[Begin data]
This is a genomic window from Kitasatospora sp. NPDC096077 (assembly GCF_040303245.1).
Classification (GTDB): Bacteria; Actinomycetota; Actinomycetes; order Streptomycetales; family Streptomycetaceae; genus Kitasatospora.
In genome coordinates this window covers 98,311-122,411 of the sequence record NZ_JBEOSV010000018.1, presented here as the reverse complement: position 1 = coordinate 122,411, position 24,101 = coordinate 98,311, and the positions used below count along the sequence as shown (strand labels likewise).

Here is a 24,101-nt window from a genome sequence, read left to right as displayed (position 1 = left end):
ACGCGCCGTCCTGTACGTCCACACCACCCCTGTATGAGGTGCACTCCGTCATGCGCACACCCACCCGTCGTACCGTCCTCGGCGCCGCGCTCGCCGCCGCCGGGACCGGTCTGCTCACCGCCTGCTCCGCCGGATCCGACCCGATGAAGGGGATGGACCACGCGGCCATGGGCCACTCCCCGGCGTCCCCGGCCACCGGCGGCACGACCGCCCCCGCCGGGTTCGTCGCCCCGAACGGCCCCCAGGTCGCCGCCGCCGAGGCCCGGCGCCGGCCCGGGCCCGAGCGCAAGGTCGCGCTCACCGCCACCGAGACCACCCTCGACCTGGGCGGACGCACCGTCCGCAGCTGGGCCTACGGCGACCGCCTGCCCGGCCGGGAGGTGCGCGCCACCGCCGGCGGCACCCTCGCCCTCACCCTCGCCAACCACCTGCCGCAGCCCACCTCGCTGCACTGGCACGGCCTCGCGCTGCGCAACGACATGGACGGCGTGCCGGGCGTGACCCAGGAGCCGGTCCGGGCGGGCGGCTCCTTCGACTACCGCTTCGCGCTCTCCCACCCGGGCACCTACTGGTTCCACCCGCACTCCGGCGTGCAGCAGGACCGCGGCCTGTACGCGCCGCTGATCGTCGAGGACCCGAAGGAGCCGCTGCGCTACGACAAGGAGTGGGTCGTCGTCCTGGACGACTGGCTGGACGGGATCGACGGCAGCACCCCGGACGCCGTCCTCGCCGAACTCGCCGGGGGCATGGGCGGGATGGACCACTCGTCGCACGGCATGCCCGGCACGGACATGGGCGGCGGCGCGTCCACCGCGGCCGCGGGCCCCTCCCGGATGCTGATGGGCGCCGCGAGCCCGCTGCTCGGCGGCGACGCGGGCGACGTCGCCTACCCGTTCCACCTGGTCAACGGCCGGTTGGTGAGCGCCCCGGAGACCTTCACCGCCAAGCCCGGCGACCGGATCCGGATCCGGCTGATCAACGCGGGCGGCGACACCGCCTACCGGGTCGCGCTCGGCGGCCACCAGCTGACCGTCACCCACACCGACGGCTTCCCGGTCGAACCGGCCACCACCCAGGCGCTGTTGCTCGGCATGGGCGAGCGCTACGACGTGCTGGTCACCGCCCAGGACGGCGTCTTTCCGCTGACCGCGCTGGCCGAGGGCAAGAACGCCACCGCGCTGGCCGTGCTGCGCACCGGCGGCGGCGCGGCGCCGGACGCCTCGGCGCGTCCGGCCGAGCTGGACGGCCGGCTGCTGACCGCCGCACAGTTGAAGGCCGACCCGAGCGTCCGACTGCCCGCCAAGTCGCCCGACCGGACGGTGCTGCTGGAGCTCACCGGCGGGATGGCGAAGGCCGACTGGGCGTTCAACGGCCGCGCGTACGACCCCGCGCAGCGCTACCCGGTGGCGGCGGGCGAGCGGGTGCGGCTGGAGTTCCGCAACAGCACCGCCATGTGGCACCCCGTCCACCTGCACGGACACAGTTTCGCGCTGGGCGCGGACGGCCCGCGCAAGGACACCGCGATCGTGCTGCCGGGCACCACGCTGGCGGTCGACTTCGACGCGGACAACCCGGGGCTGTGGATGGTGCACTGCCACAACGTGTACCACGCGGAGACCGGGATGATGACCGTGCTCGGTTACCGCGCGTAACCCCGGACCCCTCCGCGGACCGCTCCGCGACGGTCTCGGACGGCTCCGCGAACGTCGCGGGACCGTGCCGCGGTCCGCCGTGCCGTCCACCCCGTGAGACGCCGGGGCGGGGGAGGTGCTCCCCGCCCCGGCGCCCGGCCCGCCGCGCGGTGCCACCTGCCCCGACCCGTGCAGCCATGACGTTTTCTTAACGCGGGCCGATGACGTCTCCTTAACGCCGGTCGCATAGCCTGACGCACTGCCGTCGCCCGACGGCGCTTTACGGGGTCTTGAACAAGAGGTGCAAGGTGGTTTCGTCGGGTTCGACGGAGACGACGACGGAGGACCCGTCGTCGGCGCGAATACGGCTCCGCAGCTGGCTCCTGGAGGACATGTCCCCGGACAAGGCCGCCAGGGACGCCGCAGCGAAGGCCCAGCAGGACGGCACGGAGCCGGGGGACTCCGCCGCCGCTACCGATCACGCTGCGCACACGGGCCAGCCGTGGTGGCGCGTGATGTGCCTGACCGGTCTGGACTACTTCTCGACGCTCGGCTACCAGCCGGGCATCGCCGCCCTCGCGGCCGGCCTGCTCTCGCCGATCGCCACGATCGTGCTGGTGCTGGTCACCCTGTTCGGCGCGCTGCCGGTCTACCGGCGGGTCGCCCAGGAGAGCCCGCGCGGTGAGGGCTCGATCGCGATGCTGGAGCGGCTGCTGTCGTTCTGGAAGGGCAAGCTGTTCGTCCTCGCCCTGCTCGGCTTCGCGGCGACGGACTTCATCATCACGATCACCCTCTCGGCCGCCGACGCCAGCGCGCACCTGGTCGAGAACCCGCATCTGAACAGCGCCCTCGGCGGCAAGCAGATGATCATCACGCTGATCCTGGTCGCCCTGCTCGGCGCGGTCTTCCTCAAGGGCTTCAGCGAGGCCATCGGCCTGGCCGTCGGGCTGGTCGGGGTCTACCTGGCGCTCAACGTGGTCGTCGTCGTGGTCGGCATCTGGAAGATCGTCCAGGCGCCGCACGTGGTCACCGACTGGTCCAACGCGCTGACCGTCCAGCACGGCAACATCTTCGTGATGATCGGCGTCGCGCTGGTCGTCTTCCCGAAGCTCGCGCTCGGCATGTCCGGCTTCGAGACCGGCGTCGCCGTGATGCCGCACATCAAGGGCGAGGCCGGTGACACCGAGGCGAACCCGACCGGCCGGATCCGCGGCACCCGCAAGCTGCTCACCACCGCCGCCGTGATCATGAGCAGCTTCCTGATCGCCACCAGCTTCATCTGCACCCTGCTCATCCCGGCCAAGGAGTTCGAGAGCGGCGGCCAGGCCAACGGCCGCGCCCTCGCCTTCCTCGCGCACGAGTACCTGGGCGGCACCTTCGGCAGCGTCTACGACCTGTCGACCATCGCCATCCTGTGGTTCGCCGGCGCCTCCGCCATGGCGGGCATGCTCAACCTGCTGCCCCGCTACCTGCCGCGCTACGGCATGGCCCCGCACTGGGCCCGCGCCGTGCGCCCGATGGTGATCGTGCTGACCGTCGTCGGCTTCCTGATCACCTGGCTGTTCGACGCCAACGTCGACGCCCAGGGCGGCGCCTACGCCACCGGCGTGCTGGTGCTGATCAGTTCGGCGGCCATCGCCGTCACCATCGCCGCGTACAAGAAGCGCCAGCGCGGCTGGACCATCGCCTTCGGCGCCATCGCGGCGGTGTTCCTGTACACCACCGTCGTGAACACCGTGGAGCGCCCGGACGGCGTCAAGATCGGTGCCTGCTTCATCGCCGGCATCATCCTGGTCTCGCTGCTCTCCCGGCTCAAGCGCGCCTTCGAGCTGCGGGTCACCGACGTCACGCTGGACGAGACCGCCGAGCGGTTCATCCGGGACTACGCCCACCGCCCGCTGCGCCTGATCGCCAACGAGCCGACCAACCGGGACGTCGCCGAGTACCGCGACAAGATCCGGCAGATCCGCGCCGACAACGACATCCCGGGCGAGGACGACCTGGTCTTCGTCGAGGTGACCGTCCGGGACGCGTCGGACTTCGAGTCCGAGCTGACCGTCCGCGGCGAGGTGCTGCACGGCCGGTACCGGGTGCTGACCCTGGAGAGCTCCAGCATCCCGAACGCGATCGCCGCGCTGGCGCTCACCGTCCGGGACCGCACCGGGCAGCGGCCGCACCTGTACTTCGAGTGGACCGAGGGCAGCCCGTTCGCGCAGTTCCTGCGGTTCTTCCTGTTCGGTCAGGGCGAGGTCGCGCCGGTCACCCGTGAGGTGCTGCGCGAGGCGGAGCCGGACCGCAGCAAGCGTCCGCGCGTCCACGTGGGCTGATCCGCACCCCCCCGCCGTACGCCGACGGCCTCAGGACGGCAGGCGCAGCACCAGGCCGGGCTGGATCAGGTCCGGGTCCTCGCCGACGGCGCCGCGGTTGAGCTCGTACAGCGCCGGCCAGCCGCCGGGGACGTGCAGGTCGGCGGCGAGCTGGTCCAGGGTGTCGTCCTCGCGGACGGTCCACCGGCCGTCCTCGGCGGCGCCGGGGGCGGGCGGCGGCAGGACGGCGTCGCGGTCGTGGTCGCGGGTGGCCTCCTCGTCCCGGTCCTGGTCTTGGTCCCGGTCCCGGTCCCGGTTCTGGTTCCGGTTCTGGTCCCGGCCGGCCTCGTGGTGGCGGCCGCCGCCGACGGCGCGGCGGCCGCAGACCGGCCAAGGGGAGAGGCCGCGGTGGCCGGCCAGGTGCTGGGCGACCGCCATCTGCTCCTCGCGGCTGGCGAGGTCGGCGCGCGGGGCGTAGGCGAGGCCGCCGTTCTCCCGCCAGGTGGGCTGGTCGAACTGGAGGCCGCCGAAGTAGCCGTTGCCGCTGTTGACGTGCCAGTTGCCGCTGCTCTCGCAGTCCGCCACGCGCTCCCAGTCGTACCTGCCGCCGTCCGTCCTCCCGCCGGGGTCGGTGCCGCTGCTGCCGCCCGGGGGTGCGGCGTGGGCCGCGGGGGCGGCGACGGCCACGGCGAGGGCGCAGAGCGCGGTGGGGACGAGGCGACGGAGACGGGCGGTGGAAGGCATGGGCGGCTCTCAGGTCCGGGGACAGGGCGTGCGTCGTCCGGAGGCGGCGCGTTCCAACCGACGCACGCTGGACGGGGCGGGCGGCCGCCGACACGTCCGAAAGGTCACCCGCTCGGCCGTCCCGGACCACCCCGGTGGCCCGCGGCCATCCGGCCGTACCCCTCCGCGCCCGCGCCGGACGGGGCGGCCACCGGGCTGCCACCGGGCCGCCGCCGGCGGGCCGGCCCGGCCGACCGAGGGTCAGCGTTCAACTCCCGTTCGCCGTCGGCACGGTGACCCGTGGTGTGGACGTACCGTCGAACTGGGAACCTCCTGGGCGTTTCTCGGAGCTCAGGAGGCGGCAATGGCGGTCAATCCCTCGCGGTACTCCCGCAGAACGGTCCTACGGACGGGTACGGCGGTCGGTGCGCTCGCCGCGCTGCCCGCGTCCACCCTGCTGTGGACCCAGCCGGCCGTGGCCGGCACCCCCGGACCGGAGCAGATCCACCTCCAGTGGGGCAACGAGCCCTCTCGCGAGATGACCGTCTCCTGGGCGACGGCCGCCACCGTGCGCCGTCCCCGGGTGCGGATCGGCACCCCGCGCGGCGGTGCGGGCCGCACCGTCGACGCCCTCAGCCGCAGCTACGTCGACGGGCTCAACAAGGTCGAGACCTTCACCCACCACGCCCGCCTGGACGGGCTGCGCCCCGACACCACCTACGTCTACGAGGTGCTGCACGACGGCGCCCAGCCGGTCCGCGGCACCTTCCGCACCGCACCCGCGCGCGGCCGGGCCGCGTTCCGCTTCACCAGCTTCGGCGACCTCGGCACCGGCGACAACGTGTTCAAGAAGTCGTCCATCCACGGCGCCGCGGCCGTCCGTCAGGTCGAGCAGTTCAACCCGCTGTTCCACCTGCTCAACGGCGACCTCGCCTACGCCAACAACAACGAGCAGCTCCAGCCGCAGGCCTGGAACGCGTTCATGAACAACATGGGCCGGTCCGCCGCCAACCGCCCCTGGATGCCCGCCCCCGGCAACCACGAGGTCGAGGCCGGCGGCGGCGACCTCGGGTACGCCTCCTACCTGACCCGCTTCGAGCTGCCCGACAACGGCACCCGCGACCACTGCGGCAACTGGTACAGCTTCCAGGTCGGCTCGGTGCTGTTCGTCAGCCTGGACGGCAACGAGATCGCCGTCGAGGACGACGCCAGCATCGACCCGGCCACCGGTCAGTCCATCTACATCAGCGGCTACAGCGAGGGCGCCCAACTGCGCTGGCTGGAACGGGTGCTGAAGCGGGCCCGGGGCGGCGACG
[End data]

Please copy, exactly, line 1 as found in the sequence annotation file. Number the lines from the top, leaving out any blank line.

This is a genomic window from Kitasatospora sp. NPDC096077 (assembly GCF_040303245.1).